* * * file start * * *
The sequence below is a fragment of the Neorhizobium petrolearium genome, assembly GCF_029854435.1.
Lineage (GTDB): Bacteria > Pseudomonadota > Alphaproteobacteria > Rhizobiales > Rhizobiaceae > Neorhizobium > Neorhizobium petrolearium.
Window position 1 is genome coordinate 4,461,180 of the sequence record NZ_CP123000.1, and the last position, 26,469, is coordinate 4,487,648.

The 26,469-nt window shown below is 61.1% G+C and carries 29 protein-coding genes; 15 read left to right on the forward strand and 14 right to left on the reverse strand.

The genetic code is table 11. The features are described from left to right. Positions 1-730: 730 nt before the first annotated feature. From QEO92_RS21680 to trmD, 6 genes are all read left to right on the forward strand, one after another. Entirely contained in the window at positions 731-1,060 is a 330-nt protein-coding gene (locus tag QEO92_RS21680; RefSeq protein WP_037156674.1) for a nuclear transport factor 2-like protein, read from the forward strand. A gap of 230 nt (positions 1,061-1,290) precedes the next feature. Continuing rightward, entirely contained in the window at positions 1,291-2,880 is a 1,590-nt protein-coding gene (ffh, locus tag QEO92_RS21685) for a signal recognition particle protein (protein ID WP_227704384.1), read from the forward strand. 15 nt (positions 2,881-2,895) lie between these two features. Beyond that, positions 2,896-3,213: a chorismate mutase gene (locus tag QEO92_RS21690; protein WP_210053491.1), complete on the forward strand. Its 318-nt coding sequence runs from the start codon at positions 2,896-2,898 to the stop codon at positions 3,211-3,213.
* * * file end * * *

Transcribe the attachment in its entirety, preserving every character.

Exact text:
The sequence below is a fragment of the Neorhizobium petrolearium genome, assembly GCF_029854435.1.
Lineage (GTDB): Bacteria > Pseudomonadota > Alphaproteobacteria > Rhizobiales > Rhizobiaceae > Neorhizobium > Neorhizobium petrolearium.
Window position 1 is genome coordinate 4,461,180 of the sequence record NZ_CP123000.1, and the last position, 26,469, is coordinate 4,487,648.

The 26,469-nt window shown below is 61.1% G+C and carries 29 protein-coding genes; 15 read left to right on the forward strand and 14 right to left on the reverse strand.

The genetic code is table 11. The features are described from left to right. Positions 1-730: 730 nt before the first annotated feature. From QEO92_RS21680 to trmD, 6 genes are all read left to right on the forward strand, one after another. Entirely contained in the window at positions 731-1,060 is a 330-nt protein-coding gene (locus tag QEO92_RS21680; RefSeq protein WP_037156674.1) for a nuclear transport factor 2-like protein, read from the forward strand. A gap of 230 nt (positions 1,061-1,290) precedes the next feature. Continuing rightward, entirely contained in the window at positions 1,291-2,880 is a 1,590-nt protein-coding gene (ffh, locus tag QEO92_RS21685) for a signal recognition particle protein (protein ID WP_227704384.1), read from the forward strand. 15 nt (positions 2,881-2,895) lie between these two features. Beyond that, positions 2,896-3,213: a chorismate mutase gene (locus tag QEO92_RS21690; protein WP_210053491.1), complete on the forward strand. Its 318-nt coding sequence runs from the start codon at positions 2,896-2,898 to the stop codon at positions 3,211-3,213.